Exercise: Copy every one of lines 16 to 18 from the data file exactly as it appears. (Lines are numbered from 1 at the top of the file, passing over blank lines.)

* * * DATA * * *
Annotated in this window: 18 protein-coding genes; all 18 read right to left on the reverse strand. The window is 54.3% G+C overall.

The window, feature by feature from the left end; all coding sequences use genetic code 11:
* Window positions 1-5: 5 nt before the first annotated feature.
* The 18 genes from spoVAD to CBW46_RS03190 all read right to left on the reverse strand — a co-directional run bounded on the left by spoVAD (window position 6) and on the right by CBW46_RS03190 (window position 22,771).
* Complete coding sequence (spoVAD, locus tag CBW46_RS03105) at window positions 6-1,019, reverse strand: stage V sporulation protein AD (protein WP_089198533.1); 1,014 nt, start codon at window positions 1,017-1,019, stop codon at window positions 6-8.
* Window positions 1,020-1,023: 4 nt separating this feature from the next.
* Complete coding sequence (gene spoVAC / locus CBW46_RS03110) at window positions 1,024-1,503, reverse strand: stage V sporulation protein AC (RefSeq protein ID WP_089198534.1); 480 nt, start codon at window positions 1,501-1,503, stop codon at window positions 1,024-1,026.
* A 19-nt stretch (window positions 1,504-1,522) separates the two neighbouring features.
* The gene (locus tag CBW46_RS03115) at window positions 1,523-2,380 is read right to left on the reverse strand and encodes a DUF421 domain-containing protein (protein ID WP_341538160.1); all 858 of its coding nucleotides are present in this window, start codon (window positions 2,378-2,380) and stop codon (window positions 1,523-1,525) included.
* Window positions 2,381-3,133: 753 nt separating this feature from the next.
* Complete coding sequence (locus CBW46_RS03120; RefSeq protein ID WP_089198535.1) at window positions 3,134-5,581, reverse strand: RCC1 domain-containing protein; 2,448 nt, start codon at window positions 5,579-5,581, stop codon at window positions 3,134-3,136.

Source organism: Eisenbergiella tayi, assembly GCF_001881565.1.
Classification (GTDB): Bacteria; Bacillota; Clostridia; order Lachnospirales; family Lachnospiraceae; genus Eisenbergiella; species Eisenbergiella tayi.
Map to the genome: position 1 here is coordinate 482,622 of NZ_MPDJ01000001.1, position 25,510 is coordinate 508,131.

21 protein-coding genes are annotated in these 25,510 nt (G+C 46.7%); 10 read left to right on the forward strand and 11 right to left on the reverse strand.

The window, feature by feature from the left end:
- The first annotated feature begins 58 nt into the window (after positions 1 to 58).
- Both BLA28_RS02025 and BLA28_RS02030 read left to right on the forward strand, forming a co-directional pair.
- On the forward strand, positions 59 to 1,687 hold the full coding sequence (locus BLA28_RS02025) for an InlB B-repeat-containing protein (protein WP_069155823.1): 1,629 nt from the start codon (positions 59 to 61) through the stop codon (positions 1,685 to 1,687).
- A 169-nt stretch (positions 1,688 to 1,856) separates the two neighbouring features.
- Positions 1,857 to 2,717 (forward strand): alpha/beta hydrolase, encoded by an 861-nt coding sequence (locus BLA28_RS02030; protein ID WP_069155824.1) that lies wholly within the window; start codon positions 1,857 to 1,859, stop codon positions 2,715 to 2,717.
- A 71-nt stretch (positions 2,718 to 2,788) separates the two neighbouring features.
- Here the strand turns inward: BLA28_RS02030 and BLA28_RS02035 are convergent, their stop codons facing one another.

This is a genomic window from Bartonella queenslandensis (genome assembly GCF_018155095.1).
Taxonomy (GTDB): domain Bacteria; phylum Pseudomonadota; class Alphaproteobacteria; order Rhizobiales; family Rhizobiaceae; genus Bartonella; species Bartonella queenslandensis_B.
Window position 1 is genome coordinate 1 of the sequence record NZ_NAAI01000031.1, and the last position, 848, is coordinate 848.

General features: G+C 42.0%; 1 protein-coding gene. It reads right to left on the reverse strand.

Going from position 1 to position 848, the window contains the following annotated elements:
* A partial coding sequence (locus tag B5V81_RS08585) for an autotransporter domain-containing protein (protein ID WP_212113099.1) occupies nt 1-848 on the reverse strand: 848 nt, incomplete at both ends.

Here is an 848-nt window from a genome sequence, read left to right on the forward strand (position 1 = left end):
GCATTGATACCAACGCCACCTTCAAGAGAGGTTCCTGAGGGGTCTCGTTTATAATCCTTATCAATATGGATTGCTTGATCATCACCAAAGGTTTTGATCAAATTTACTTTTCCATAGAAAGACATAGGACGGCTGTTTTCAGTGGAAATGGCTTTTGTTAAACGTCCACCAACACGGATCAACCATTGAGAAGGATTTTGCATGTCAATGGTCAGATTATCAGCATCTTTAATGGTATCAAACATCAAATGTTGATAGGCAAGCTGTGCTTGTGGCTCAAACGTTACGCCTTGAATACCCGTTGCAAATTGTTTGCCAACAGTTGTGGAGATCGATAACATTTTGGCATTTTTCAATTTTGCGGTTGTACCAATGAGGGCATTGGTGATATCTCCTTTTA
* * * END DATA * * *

The window, feature by feature from the left end:
- The first annotated feature begins 58 nt into the window (after positions 1 to 58).
- Both BLA28_RS02025 and BLA28_RS02030 read left to right on the forward strand, forming a co-directional pair.